To illuminate why local men fight in Syria, Mr. Samara arranged a meeting in his clinic between reporters and Abu Abdullah, who said that growing up in Zarqa, he had long been aware of jihad as a potential career path. Men he knew had fought and died in Chechnya and Iraq, and he began growing his beard as a sign of devotion after the death of Mr. Zarqawi in 2006.
After the Syria conflict started, gruesome images on TV and worries about spreading Iranian influence led him to jihad, he said, providing only his nom de guerre to avoid arrest by the Jordanian authorities.
Friends already in Syria put him in touch with a smuggler, who led him across the border at night with 16 other Jordanians, he said. All carried medical supplies, mostly pills and needles. He took only a spare pair of cargo pants and some extra underwear.
Over 30, he was in worse shape than his younger colleagues, so he performed poorly at military drills, he said. But since he had run his own business, he was put in charge of the group’s supplies, buying food for fighters and destitute Syrian families.
He called home often, and after hearing his wife complain that raising their two children alone was hard, and that his 8-year-old daughter was troubled by his absence, he said, he decided to return home.
The Jordanian authorities detained him at the border but released him a month later because they lacked evidence that he had been a fighter, he said.
Now, back in Zarqa, he said that he missed his old life and that the police watched him closely.
“Here you feel like you are in a small cage and can’t move,” he said.
His account could not be independently verified, but Marwan Shehadeh and Hassan Abu Hanieh, Jordanian experts on Islamic movements, said its details corresponded with the stories of other men who had fought in Syria.
In many cases, the fighters’ sudden departures deeply affect their families, leaving many torn between support for the cause and mourning their personal loss.
Sitting in his book-lined living room, one Zarqa father, Mohammed Abu Rahaim, proudly swiped through photos on his phone and spoke of his two sons who had joined the Nusra Front in Syria.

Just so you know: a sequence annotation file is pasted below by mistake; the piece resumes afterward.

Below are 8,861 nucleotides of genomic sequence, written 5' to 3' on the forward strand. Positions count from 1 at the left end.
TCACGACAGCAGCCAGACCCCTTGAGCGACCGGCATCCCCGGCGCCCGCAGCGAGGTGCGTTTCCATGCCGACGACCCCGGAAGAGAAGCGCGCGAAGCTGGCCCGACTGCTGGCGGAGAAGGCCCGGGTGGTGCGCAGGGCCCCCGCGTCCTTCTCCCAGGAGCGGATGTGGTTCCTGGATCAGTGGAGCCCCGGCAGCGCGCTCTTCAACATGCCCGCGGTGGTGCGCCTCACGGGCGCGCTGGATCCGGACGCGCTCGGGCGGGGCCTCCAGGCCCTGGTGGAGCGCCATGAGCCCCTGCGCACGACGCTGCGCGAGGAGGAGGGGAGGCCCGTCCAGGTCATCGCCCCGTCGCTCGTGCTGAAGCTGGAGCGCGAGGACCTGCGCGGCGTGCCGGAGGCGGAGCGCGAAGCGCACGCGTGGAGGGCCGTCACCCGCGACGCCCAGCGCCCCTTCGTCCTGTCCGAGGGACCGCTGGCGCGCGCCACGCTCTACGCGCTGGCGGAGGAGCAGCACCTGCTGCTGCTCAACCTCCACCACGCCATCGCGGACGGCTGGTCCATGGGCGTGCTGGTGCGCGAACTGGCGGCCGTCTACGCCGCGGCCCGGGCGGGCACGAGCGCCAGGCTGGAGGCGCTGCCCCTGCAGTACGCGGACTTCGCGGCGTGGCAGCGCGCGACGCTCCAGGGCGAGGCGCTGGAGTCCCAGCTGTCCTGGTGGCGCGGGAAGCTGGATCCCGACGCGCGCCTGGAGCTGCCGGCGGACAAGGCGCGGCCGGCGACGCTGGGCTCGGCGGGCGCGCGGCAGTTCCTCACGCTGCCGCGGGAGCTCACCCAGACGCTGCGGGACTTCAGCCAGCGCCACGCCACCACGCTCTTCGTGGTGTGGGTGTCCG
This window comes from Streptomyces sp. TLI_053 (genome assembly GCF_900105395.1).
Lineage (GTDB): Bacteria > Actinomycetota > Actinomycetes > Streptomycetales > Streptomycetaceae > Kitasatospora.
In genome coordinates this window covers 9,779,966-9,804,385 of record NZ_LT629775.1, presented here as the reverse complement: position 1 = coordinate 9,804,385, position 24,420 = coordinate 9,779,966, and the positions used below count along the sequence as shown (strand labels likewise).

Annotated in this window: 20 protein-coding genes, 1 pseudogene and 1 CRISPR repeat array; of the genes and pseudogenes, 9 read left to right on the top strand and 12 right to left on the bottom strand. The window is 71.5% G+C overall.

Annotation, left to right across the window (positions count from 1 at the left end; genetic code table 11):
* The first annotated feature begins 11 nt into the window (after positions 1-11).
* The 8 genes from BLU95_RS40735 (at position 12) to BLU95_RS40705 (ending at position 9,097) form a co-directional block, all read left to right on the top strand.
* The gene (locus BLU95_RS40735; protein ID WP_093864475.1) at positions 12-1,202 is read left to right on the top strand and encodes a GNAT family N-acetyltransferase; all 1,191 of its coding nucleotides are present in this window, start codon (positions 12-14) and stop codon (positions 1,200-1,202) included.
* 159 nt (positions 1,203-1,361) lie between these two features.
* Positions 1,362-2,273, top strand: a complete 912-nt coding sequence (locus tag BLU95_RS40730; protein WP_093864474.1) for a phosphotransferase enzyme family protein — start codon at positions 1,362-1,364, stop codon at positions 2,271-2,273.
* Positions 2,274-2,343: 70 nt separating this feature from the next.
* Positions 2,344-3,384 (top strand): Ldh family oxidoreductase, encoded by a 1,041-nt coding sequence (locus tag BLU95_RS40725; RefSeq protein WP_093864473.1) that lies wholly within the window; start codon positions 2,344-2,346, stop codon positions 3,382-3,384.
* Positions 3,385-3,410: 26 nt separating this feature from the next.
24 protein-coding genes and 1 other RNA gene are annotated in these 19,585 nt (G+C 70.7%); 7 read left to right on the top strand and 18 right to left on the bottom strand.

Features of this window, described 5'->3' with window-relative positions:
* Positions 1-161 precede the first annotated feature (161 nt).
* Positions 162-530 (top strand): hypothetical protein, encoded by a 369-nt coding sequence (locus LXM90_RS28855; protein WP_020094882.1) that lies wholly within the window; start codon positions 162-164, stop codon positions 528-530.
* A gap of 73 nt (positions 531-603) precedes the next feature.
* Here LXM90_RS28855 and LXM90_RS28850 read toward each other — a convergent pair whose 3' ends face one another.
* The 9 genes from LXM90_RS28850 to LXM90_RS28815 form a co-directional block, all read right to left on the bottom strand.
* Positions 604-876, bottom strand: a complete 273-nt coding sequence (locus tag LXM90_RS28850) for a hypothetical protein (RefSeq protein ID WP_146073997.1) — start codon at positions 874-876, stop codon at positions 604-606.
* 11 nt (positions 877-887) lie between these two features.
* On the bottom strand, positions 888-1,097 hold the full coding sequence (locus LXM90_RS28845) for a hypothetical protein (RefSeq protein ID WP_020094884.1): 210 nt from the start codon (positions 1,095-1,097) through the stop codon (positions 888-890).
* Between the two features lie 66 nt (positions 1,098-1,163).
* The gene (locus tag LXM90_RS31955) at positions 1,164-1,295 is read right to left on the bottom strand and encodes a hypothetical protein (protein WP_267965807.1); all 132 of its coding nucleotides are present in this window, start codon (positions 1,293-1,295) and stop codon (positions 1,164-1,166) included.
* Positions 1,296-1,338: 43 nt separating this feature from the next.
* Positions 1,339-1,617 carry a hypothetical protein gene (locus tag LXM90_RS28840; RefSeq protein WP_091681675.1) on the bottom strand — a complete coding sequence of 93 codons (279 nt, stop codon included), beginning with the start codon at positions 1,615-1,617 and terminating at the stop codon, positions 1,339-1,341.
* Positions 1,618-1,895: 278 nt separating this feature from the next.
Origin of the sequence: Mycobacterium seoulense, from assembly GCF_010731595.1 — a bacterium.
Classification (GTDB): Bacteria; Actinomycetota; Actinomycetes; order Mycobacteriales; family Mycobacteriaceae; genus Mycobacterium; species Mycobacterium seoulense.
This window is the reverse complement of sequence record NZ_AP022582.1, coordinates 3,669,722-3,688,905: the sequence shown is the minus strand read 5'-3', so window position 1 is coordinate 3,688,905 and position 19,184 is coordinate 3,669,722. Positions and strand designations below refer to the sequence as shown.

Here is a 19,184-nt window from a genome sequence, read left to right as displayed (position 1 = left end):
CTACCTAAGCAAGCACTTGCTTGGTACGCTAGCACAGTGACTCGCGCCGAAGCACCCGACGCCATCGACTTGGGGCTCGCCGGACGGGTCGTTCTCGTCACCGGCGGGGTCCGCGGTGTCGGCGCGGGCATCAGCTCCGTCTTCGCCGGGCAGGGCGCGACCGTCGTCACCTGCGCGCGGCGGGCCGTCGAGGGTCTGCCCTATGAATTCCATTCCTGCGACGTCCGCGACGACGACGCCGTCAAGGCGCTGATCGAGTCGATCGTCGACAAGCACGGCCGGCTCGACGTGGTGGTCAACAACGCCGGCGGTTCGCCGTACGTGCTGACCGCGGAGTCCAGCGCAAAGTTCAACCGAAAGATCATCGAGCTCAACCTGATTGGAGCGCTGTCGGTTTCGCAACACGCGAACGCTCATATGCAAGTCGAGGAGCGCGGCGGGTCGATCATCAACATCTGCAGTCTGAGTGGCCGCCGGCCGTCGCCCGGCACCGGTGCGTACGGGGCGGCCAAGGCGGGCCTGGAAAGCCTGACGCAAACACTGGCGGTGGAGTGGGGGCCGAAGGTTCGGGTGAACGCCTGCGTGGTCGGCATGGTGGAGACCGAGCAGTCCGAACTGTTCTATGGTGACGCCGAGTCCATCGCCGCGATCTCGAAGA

There was Hutheifa, 38, an athletic college graduate who left a wife, three children and a teaching job. One photo showed him in silhouette, wielding a machine gun. AÂ videoÂ showed him adjusting the scarf over his face after a rebel victory.
“He disappeared suddenly, then called and said, ‘I am in Syria,’Â ” Mr. Abu Rahaim said, recalling his son’s departure.
And there was Harith, 32, who also left a wife, three children and a steady job. One photo showed him with a rifle at his side, heating water on a wood fire. The next photo showed him dead, his bearded face protruding from a body bag. Mr. Abu Rahaim said he had been driving when the phone call came with the news. “I got out of my car and bowed to God,” he said, proud that his son had achieved the martyrdom he so desired.
Mr. Abu Rahaim, a professor of Islamic culture, said the family had often discussed “the affairs of the Muslims,” including the wars in Bosnia, Iraq and Afghanistan, but that Syria felt more personal. His wife’s family fled Syria in the 1980s during the government’s crackdown on the Muslim Brotherhood, and some of their relatives had been killed.
Like many others, he saw jihad in Syria as a noble effort to replace the countries created by colonial powers with an Islamic state. “Western countries allowed sects, misled groups and misled parties to rule the Muslims,” he said. “Will this last forever? Impossible!”
When news of his son’s death spread, hundreds of mourners came to the house for the martyr’s wedding. In a large tent draped with black flags, attendees listened toÂ sermons, sang religious anthems and chanted, “Our path: Jihad!”
But Mr. Rahaim’s wife, Huda Wazan, cried as she spoke of her sons, recalling how attentive the younger had been to his infant daughter and how she had once hidden the elder’s passport to prevent him from quitting school for jihad. “You worry because the environment and the friends really impact the way these young men think,” she said.
While she believed it had been her son’s fate to die in Syria, she was still crushed by the loss.
“There are people who say it is a wedding for the martyr instead of a funeral, but I don’t agree with this,” she said. “It is a funeral for me.”